So, you’ve had a fall..

Does it really matter if you or a loved one falls? It’s fine as long as no one was hurt, right? Why are falls so Important?

When it comes to aging in place, one very important factor to pay attention to is falls. Why? No one wants to hear this, but the complications that can result from falls are one of the leading causes of death from injury for adults over the age of 65. Falls are also the most common cause of non-fatal injuries and hospital admissions for the same age group. 95% of hip fractures are caused by falls and falls are the most common cause of traumatic brain injuries. (1)

Did you know that falls are not considered part of the normal process of aging? Many people believe that falls are normal, and therefore they might just ignore falls and not mention them to their doctor. 

Even though falls are not a normal part of the aging process, those of us who are 65 and older have a 27% chance of falling at least one per year (2).

So, how can we reduce the chance of having a fall? 

Since there are many potential causes of falls, it’s important to take a look at all of the possible causes and address them. First and foremost, if you or someone you love has had a fall or has challenges with walking or balance, it is important to consult with a doctor. 

What causes us to fall?

Repeated falls have frequently been linked to a decline in balance, coordination, and/or strength. (2)

Additionally, there are several medical conditions which are associated with an increased risk of falls. These include, but are not limited to:

  • Osteoarthritis
  • Osteoporosis
  • Vision loss
  • Motor weakness
  • Cognitive impairment
  • Delirium
  • Urinary incontinence
  • Cardiovascular disease
  • Cerebrovascular disease
  • Diabetes
  • Seizure disorders
  • Neurological disorders (such as neuropathy, Parkinson’s disease, etc.)
  • Vertigo
  • Vitamin D deficiency
  • Orthostatic hypotension (3) 

Falls can also be increased by other factors such as:

  • Alcohol consumption
  • Certain medications or the combination of multiple medications taken together
  • Issues in your living environments, such as not enough light, uneven floors, uneven stairs, and too much clutter (3)

What can you do to decrease the risk of having a fall?

  • Request a thorough exam from your medical provider/doctor
  • Consult with a physical therapist (PT) or occupational therapist (OT). Note: You may need to request a referral from your doctor, if one is required by your health insurance in order to see a PT or OT.
  • Talk with your doctor about your medications:
    • Make sure your doctor is aware of all of the medications that you are taking and check with your doctor to see if any of them interact with each other in ways that could be harmful
    • As your doctor if it’s possible to reduce or stop taking any of your medications to minimize the risk of adverse drug interactions? 
    • Ask your doctor if you should increase the amount of vitamin D you take. Vitamin D may reduce falls by increasing muscle strength and decreasing the sway of the body while moving/walking; it also reduces the risk of fractures by increasing bone mineral density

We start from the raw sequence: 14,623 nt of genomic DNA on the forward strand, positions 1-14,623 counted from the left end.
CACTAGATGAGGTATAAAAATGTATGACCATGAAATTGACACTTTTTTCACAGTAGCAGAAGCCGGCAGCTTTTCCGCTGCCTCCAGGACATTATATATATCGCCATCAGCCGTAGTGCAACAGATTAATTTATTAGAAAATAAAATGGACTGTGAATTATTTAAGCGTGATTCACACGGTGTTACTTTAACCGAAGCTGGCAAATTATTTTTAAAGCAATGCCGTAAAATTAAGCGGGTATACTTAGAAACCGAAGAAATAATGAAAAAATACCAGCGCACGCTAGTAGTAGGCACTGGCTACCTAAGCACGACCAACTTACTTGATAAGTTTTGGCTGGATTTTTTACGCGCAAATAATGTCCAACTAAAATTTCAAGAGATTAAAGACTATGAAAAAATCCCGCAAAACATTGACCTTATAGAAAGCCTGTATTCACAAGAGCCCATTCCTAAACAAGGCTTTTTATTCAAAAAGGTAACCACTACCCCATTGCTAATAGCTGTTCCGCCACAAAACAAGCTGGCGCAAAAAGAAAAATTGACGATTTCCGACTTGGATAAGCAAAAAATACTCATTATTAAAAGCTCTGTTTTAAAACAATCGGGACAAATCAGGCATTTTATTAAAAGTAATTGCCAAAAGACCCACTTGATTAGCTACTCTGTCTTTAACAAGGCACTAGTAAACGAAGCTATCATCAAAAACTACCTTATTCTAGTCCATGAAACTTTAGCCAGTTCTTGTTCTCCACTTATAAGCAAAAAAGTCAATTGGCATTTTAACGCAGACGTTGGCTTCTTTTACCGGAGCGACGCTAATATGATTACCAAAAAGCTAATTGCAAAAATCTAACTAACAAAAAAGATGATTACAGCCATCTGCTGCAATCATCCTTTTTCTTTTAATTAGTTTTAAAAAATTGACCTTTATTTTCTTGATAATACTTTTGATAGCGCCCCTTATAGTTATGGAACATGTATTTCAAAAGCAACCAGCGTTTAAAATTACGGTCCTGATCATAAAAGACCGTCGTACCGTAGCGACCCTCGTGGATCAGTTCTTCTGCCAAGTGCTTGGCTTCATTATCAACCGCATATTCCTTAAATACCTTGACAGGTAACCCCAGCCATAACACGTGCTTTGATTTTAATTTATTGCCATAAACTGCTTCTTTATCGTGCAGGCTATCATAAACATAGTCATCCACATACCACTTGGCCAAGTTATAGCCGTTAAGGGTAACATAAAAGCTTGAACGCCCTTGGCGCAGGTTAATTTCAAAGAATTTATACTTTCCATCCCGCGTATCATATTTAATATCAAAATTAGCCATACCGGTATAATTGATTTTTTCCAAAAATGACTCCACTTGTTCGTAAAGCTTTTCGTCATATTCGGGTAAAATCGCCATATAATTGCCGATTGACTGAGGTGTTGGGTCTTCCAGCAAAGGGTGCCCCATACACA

• Have your vision tested regularly
  • Avoid wearing multifocal lenses when walking and especially on stairs
  • Doing exercises that improve your gait, balance, and strength; there are multiple research studies that have shown that Tai Chi can reduce the risk of falls (insert Becki’s online Tai Chi class); In addition, walking and yoga may also be beneficial, as well as fall training/neuromuscular retraining with a physical or occupational therapist
  • Make sure that your footwear fits well, has a good amount of grip on the bottom, is relatively flat, and has a good amount of contact with the ground (3)

Home modifications:

There are also changes that can be made to your home and/or work environments that can reduce the risk of falling in those environments. It is best to consult with an OT or PT about environmental modifications to ensure that the changes will be safe and successful in the long-term. Here are a few modifications an OT or PT might suggest:

  • Increase lighting
  • Remove or secure rugs, floor mats, and bathmats
  • Make sure electrical cords are against the wall rather than in the middle of the room
  • Minimize clutter
  • Rearrange furniture to allow for ample space to get around a room (2, 3)

An OT or PT may also recommend use of some of the following medical equipment. They will determine which equipment is most appropriate to your unique needs. This may include:

  • Bedside commode
  • Urinal
  • Shower chair
  • Grab bars
  • Railings
  • Fall alert buttons (3)

Keep in mind that there may come a time when it is important to consider the need for increased assistance and/or supervision in order to help your loved one stay as independent and safe as possible. This can include medical or non-medical assistance, such as nursing, help with chores around the house, and/or companionship. (3)

Sources: 

  1. CDC, 2021. Older Adult Fall Prevention. Facts about Falls. Retrieved from: https://www.cdc.gov/falls/facts.html 
  1. Gerontology for the Health Care Professional, 2nd edition. Robnett, R. H. and Chop, W. C.
  1. Geriatrics Evaluation & Management Tools, 1st edition. Copyright 2013 by the American Geriatrics Society. Source: Geriatrics Review Syllabus: A Core Curriculum in Geriatric Medicine. New York, NY: American Geriatrics Society

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